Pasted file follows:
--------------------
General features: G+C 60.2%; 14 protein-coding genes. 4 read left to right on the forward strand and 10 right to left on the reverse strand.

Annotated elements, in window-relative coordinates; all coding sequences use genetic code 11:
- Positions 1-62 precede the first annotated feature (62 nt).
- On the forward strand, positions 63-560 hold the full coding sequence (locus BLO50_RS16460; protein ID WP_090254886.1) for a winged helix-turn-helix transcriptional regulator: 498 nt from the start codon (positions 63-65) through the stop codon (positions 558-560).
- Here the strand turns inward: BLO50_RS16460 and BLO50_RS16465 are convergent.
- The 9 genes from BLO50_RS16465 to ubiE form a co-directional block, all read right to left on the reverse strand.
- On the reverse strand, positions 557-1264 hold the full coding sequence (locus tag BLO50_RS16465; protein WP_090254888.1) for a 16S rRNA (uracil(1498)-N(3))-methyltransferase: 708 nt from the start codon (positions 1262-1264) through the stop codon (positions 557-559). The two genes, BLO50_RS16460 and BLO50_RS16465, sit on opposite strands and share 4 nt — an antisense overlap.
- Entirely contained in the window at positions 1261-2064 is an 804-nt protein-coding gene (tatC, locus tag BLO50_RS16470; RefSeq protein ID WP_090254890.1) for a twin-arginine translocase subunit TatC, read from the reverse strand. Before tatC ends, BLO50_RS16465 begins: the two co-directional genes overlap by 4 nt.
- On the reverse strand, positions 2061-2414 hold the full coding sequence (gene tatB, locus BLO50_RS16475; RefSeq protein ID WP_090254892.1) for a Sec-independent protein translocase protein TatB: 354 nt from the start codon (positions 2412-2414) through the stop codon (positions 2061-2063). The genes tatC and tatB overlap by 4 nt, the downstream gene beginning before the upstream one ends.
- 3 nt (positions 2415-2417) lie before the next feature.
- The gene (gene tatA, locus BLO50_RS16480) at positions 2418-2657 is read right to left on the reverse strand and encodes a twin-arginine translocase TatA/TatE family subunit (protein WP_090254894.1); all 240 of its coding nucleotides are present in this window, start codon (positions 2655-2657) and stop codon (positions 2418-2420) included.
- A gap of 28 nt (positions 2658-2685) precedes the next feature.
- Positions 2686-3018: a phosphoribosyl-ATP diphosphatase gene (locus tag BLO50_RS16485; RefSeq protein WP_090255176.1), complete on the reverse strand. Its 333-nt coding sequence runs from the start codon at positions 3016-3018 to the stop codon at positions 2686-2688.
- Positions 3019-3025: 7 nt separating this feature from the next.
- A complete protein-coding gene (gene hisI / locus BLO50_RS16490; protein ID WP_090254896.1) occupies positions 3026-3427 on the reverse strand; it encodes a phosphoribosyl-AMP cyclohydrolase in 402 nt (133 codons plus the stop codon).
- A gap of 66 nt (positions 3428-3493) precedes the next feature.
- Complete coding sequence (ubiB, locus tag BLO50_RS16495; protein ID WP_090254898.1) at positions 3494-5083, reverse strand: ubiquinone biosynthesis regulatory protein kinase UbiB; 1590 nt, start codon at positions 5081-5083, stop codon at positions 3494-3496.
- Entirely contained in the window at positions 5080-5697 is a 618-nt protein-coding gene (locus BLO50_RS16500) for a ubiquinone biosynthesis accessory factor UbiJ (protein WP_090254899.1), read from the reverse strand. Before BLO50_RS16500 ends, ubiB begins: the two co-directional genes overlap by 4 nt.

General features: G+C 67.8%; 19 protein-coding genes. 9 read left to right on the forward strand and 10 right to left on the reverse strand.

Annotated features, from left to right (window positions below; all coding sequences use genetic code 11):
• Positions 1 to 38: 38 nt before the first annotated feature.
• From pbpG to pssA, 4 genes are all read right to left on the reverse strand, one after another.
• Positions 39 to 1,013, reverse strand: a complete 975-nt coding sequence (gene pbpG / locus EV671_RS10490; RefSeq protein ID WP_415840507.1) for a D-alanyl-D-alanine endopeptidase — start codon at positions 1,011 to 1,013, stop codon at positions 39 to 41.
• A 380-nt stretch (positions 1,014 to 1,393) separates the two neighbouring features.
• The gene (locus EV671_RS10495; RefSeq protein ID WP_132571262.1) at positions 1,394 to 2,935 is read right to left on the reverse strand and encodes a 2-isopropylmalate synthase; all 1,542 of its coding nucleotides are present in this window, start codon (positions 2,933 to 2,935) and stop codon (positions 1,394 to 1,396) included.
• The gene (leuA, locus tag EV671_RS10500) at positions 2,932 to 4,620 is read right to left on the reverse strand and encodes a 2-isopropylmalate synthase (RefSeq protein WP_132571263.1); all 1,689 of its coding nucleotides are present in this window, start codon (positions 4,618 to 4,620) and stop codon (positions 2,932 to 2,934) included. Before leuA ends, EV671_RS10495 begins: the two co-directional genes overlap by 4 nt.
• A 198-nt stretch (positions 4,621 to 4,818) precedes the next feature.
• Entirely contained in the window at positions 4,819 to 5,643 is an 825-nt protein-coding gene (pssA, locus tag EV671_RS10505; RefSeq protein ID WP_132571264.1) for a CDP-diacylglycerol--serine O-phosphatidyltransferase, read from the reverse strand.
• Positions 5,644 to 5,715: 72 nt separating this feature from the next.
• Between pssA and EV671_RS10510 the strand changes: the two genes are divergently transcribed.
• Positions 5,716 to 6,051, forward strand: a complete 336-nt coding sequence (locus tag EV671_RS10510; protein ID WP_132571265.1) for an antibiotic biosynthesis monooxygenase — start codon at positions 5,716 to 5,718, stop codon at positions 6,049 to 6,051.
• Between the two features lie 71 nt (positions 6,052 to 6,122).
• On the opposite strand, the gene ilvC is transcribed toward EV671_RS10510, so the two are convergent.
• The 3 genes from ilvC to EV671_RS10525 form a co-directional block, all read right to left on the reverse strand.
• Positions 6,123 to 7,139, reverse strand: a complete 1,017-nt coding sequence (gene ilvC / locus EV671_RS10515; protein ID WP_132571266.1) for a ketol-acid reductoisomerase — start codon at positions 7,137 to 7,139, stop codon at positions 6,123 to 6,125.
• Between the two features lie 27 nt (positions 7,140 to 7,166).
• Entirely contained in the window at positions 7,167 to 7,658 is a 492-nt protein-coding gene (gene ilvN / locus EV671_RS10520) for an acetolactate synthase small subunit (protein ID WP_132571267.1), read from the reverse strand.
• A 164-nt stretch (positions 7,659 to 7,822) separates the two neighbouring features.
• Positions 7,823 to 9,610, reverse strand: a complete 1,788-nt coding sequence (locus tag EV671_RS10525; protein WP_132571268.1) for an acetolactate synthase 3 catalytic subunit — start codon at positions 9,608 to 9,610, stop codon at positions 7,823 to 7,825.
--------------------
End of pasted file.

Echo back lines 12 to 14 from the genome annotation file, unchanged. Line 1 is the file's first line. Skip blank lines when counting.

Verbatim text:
- A gap of 28 nt (positions 2658-2685) precedes the next feature.
- Positions 2686-3018: a phosphoribosyl-ATP diphosphatase gene (locus tag BLO50_RS16485; RefSeq protein WP_090255176.1), complete on the reverse strand. Its 333-nt coding sequence runs from the start codon at positions 3016-3018 to the stop codon at positions 2686-2688.
- Positions 3019-3025: 7 nt separating this feature from the next.